Snow time like the present
Stephen Raab | Thursday, November 6, 2014
Over this fall break, I found myself with a quiet moment between hectic sessions of “doing nothing” that Christopher Robin would consider excessive. I decided to take the time to read a 1959 essay by British chemist and novelist C. P. Snow titled “The Two Cultures.” Professor Maginn had mentioned the text briefly in my sophomore thermodynamics course, and my curiosity had been piqued.
In his essay, Snow laments that “the intellectual life of the whole of Western society is increasingly being split into two polar groups … literary intellectuals at one pole, at the other scientists and at the most representative, the physical scientists. Between the two, a gulf of mutual incomprehension.” Scholars of the humanities, he says, regard scientists as illiterate specialists, ignorant of the supposed higher concepts of philosophy or art. At the same time, these literati regard scientific knowledge with contempt — that is, when they regard it at all.
Snow reports on a few instances of conversation with literary intellectuals in which “I have been provoked and have asked the company how many of them could describe the Second Law of Thermodynamics. The response was cold, it was also negative. Yet I was asking something which is about the scientific equivalent of: Have you read a work of Shakespeare?” Of course, it cuts both ways. Snow tells stories of scientists he’s met who regarded Charles Dickens as an obscure author.
In reading the article, I began to think more critically about how I had personally contributed to this divide. While I haven’t seen the impassable gulf that Snow spoke of here at Notre Dame, I have noted a certain crevasse of passive aggression. I can recall laughing along with my engineer friends who scorned “the College of Arts and Crafts,” secure in the knowledge that we were taking “real” majors. To be sure, I had friends in the humanities, but as my course load veered towards the harder sciences, I saw them less and less. I wonder how many of them were conditioned to look down on us engineers for “measuring the marigolds.”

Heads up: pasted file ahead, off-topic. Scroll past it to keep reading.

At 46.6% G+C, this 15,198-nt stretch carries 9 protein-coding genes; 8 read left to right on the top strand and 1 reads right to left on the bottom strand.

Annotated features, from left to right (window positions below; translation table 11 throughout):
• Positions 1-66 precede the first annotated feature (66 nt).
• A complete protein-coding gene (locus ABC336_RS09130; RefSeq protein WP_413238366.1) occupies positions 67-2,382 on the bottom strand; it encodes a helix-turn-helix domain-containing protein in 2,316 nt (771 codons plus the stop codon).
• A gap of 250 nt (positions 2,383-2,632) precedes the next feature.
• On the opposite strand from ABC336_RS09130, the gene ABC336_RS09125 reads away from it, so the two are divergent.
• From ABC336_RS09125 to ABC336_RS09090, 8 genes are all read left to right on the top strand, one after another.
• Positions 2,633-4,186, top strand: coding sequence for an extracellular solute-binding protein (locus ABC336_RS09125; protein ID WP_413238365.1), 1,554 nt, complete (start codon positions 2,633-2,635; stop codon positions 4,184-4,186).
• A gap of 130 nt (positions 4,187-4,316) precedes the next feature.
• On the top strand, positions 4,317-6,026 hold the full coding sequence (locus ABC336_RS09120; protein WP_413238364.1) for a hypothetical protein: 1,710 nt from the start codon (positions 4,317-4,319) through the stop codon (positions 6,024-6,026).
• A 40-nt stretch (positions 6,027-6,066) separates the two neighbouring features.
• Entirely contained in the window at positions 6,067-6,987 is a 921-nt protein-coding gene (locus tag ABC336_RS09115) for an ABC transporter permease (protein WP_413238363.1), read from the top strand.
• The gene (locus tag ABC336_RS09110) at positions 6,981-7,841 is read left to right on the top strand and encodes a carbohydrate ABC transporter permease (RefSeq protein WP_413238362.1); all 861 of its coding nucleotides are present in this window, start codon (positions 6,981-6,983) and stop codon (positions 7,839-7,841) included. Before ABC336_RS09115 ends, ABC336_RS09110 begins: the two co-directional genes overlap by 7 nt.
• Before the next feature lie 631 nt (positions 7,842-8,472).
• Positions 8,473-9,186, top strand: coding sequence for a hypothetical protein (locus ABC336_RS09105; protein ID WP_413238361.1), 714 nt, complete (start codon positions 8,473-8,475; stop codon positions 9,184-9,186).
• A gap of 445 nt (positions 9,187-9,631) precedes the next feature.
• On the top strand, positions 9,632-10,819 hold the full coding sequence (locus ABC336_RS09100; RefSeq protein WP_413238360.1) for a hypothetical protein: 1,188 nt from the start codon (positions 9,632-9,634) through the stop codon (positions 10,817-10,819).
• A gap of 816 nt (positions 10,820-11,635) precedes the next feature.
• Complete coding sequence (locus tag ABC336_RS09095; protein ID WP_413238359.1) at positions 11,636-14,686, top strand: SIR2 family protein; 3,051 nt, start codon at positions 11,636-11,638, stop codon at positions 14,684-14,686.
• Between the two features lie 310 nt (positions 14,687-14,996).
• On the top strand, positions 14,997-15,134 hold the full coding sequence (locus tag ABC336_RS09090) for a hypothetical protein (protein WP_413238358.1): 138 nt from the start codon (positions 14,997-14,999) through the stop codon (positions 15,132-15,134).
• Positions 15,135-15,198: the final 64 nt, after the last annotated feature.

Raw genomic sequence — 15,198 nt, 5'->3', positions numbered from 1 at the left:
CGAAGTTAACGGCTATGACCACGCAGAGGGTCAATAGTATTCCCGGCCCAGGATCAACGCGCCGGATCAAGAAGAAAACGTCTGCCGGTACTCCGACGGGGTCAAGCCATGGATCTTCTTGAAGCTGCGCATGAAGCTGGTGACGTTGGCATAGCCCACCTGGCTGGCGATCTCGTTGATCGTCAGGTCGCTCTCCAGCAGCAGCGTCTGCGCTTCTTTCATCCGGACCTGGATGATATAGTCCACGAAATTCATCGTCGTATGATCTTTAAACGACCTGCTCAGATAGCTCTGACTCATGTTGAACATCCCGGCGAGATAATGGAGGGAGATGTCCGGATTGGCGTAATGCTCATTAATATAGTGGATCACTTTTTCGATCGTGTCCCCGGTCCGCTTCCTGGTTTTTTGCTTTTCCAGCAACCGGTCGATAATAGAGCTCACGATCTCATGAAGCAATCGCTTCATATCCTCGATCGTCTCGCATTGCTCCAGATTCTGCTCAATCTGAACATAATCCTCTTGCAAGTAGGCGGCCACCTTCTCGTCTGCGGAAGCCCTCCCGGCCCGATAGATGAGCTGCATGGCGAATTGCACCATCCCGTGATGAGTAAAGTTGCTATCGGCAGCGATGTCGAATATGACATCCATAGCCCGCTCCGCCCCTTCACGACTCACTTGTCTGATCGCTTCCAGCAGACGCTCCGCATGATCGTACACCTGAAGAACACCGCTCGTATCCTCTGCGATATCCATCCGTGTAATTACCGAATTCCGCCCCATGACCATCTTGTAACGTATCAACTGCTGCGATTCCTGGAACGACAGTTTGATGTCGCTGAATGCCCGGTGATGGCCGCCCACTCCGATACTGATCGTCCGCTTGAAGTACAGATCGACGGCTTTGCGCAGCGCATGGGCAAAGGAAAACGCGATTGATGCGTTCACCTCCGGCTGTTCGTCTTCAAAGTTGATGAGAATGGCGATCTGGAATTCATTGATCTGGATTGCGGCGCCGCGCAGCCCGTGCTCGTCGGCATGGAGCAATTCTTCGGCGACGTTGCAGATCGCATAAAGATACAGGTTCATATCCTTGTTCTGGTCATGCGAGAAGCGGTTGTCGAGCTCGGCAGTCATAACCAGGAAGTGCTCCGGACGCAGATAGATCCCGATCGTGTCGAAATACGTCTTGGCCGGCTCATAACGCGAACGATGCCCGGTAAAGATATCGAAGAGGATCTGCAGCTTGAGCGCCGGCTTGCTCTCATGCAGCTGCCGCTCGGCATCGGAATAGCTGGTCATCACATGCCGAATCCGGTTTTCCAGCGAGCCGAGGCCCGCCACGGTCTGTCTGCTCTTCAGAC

I certainly want to make amends for my own part in this senseless culture war. Throughout my mission of reconciliation I’ve found that one of the best sources of common ground is science–fiction. As if the name didn’t say enough, the genre provides a unique opportunity to fuse the two cultures. This is the realm of protagonists like Lazarus Long, who in Robert Heinlein’s “Time Enough for Love” proclaims: “A human being should be able to change a diaper, plan an invasion, butcher a hog, conn a ship, design a building, write a sonnet, balance accounts, build a wall, set a bone, comfort the dying, take orders, give orders, cooperate, act alone, solve equations, analyze a new problem, pitch manure, program a computer, cook a tasty meal, fight efficiently, die gallantly. Specialization is for insects.”
Now, do I expect us all to become Renaissance men and women, experts on every subject from aerospace to Zoroastrianism? Of course not — although it would be nice. The cutting edge of both the arts and sciences has become so highly refined that it’s impossible to know everything about everything, but it certainly can’t hurt us to explore a little bit more of the life’s work of our fellow human beings.
One of the groups in particular need of this message is our nation’s politicians, both incumbents and newly elected alike. One of our primary foreign policy concerns — preventing the spread of the Ebola virus into the United States — is fundamentally a scientific problem, rooted in biology and germ theory with a lineage stretching back to Pasteur. Yet the men and women in Washington who are in charge of organizing this effort are far more likely to have studied Solzhenitsyn in school than they are van der Waals. Wouldn’t it be nice if our politicians had a little more grounding in the physical sciences?
Ultimately, I’m hopeful that science and the humanities will someday no longer suffer the communication breakdown that has hampered them in the past. It will take a concerted effort from both sides, and it certainly won’t happen overnight. But I’m sure that one day, the two cultures can exist in mutual respect and appreciation.
That is, of course, unless you expect me to read poetry.
The views expressed in this column are those of the author and not necessarily those of The Observer.